It was late on a Thursday evening in 2015 and Jasmine Chigbu, then a recent Duke undergrad alumna, was nearing her third hour of searching for scholarships so she could go to graduate school.
Scholly, the site designed to find scholarships? Looked there. Plain ol’ Google searching? Did that. Found the right one? Nope.
Well, she did find a couple, but it took so long that Chigbu resorted to tracking the ones she found in an Excel spreadsheet. As a Black female and first-generation American, Chubgu wished there was a platform where she could easily filter what she was eligible for and not waste her time or miss potential opportunities.
Chigbu ended up securing over $300,000 in scholarships and grants to attend the Duke School of Medicine, but the process was so cumbersome that she wanted to do something to help other students so they didn’t have to go through what she did.
She started just sharing her spreadsheet with other students, but the overwhelming need for it and response she received from grateful students pushed her to start MTM, a curated and searchable scholarship database, in 2017.
MTM is participating in the 2021 Melissa & Doug Duke Summer Accelerator and is the only curated scholarship database specifically for BIPOC students.
“MTM evolved out of my own struggles,” Chigbu said. “Once I was able to do this for myself I started asking, how can I help other students? So MTM’s aim is to better match students to available opportunities so they no longer have to spend hours on Google, searching through broken links.”
Chigbu’s process certainly worked for her. She received her Masters Degree in Biomedical Sciences from the Duke School of Medicine in 2017 and is working toward earning her MD from the school in 2022.
Other scholarship database websites like Scholly require students to pay an annual fee to use, an added financial barrier that students already searching for financial help don’t need. That’s why MTM is free for students, because colleges and institutions purchase subscriptions on behalf all of their students.
MTM began a pilot with NC Central University in January and found that, on average, before the pilot, students were only finding three or four scholarships for which they felt like they matched well with. When they used MTM’s database, that number increased to 12 to 15.
MTM also helps students target the scholarships they need by showing visually what their financial gap is. That way, they know exactly what to search for based on their needs, as opposed to applying to every scholarship they find, Chigbu said.
“Students have loved it so far,” Chigbu said. “They say we are saving them a lot of time, and as opposed to going to Google, they can trust the resources in our database and they know the links aren’t broken and the information is updated. And they get a glimpse of what they’ve matched with, which boosts their confidence and they feel more confident approaching the scholarship process because they have some guidance.”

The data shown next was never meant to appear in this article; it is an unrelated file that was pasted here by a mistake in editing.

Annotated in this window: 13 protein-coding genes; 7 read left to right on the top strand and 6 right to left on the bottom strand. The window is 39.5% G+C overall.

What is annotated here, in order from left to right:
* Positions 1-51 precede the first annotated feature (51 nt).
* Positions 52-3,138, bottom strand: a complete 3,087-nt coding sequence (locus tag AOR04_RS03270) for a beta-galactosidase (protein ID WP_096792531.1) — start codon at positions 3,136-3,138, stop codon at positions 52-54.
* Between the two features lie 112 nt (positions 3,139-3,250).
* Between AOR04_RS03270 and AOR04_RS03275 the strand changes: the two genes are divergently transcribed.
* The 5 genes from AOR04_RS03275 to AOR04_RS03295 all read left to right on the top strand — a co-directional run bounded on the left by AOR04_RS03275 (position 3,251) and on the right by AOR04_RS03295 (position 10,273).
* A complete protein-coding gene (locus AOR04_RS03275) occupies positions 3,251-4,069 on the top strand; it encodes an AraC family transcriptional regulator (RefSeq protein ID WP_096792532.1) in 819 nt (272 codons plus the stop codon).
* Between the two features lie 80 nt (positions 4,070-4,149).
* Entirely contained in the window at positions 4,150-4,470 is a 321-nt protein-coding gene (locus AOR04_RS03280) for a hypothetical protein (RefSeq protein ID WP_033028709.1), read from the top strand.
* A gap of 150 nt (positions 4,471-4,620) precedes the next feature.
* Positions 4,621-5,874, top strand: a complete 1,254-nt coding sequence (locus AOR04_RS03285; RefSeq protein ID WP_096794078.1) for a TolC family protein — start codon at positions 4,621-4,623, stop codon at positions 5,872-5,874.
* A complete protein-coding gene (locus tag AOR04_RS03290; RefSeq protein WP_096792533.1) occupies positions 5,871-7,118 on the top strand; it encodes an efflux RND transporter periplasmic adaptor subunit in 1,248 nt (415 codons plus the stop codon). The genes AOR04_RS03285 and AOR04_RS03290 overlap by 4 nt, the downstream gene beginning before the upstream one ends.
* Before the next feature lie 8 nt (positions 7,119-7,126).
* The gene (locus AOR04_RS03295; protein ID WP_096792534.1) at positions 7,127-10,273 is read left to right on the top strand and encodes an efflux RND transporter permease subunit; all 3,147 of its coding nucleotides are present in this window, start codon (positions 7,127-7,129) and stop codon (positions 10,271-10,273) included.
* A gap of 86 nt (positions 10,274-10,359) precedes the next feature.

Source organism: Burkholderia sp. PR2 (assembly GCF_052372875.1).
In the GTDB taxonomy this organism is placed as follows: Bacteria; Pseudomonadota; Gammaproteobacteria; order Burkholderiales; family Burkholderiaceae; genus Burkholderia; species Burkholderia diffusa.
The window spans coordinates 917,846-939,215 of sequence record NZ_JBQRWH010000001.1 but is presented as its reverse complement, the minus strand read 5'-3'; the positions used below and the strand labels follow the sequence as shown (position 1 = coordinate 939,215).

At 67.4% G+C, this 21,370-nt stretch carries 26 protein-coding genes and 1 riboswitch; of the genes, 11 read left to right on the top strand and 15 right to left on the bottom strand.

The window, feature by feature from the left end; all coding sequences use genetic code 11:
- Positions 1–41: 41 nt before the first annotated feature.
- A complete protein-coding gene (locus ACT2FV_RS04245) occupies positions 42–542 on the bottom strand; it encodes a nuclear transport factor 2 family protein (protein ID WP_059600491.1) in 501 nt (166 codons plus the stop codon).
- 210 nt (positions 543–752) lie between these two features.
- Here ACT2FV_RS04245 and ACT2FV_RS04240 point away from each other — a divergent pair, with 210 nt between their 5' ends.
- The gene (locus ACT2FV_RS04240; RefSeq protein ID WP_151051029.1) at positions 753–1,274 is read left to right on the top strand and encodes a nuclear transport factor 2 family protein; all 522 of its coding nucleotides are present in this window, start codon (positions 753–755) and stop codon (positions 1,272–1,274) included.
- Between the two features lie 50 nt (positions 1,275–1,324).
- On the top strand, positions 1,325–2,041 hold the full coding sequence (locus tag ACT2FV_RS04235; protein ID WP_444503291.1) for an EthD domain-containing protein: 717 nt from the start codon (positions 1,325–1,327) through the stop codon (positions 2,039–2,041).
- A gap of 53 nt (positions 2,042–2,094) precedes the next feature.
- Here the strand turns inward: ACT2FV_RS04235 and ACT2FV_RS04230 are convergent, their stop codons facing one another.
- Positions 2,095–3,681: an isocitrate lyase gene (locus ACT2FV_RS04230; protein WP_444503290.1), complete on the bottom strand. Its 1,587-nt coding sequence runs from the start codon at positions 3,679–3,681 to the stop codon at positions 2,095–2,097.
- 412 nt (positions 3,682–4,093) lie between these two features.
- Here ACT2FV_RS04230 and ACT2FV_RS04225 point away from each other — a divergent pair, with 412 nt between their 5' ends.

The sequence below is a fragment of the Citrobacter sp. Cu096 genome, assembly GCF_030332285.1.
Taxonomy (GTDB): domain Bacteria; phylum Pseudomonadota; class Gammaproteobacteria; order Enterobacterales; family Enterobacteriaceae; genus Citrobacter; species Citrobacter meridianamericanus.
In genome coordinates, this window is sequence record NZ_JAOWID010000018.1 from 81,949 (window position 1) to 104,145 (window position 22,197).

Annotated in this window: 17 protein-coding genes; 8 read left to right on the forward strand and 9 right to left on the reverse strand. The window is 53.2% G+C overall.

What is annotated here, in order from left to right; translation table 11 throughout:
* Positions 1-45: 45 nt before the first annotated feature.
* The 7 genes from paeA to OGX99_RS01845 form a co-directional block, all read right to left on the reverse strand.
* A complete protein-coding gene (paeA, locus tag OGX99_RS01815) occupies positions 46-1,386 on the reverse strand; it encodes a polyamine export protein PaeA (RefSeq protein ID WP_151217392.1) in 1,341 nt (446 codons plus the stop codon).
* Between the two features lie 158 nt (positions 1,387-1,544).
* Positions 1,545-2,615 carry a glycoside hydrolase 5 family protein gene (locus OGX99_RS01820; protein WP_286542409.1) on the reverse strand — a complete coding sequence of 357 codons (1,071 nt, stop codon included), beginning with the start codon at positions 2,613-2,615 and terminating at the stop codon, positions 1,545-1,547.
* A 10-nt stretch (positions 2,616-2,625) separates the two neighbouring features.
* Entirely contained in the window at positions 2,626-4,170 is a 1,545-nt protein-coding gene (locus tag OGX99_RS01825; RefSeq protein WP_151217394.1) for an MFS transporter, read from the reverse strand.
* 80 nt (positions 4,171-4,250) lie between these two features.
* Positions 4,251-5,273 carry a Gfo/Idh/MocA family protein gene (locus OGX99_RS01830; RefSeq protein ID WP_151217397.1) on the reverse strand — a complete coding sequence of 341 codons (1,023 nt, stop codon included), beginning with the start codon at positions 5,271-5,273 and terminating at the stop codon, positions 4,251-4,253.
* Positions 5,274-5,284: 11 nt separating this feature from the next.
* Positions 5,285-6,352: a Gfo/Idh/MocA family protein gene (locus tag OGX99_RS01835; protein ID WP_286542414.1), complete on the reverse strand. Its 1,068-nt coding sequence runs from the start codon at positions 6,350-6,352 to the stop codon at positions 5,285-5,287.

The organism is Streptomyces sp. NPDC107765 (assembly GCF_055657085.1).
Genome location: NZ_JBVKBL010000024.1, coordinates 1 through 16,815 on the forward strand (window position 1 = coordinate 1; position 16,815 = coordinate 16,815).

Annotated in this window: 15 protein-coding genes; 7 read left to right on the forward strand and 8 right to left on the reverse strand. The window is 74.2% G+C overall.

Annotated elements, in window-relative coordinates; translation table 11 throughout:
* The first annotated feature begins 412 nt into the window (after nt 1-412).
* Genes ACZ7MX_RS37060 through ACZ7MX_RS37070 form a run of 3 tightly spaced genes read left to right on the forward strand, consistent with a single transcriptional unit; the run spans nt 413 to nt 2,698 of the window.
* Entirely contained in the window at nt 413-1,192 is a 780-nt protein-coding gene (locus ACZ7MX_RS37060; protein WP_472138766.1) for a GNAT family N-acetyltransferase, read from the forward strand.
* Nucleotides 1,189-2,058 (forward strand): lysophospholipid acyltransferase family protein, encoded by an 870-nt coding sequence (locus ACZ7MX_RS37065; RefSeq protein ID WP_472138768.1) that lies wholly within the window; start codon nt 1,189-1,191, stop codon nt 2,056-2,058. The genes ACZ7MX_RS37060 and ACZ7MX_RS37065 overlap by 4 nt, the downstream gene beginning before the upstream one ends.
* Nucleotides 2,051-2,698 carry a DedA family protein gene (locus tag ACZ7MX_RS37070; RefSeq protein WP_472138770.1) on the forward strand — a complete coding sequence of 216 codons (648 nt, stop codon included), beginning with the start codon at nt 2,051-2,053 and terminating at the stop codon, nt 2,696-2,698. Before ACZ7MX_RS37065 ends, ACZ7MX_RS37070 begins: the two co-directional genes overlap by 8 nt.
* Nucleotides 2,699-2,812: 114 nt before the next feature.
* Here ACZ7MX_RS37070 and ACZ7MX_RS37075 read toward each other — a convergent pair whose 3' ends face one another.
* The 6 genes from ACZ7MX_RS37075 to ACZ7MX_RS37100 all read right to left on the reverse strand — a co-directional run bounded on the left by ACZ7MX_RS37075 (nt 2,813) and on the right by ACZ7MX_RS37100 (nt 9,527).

Chigbu said she’s talking with a few colleges to be potential customers and she hopes to have them onboarded and officially launch MTM by the end of the year. The MTM team currently consists of Chigbu as CEO, two other team members and a summer college intern working on UI/UX and crafting the user experience.
MTM raised $30,000 in non-dilutive funds and recently won $70,000 from the Duke Fuqua and NCC Business Competition.
A broken system
As the cost of attending college in the U.S. increased dramatically over the decades (an understatement), so has the level of student debt: at the end of 2020, there was $1.7 trillion in outstanding student debt in the U.S.
It’s a virtual dumpster fire in the U.S. that Chigbu hopes to address by not only creating a system where students are better matched to scholarships, but by educating students through financial workshops so they aren’t unknowingly accruing debt that will follow them for decades.
Most of MTM’s users will be high school seniors or college undergraduates, who often times are strapped with debt simply because they are unaware of what they are signing up for with student loans. Chigbu wants to set students up for a lifetime of financial empowerment and independence, so she plans for the website to host modules on financial literacy, taxes, investing and the types of loans and how to pay them back.
“We really think that if we can address it now and reduce that loan debt and increase their knowledge about finances, that will lead to less problems in the future and they’ll have more financial freedom,” Chigbu said.
Moreover, many students attend a four-year college just because they think they have to, and end up with significant debt. Attending a two-year community college and becoming a welder can yield a career earning $100K a year, for instance, but that narrative isn’t advertised nearly as much to high schoolers as a viable option, Chigbu said.
“We should broaden this idea of what higher education looks like and what that means for your financial future,” Chigbu said. “Because kids who don’t really want to be in a four-year school are pushed there anyways because they think it’s what their next step is, and they’re stuck with debt for years when they could have gone on an alternate path. But because it’s considered non-traditional, it’s somehow taboo. So it’s all about, how do we give students a better understanding and vision of what that spectrum actually looks like? You can go to your college and get a great degree, you could not go to college, you could pursue something else—but making sure that you’re not going to a four-year college just to be strapped with debt.”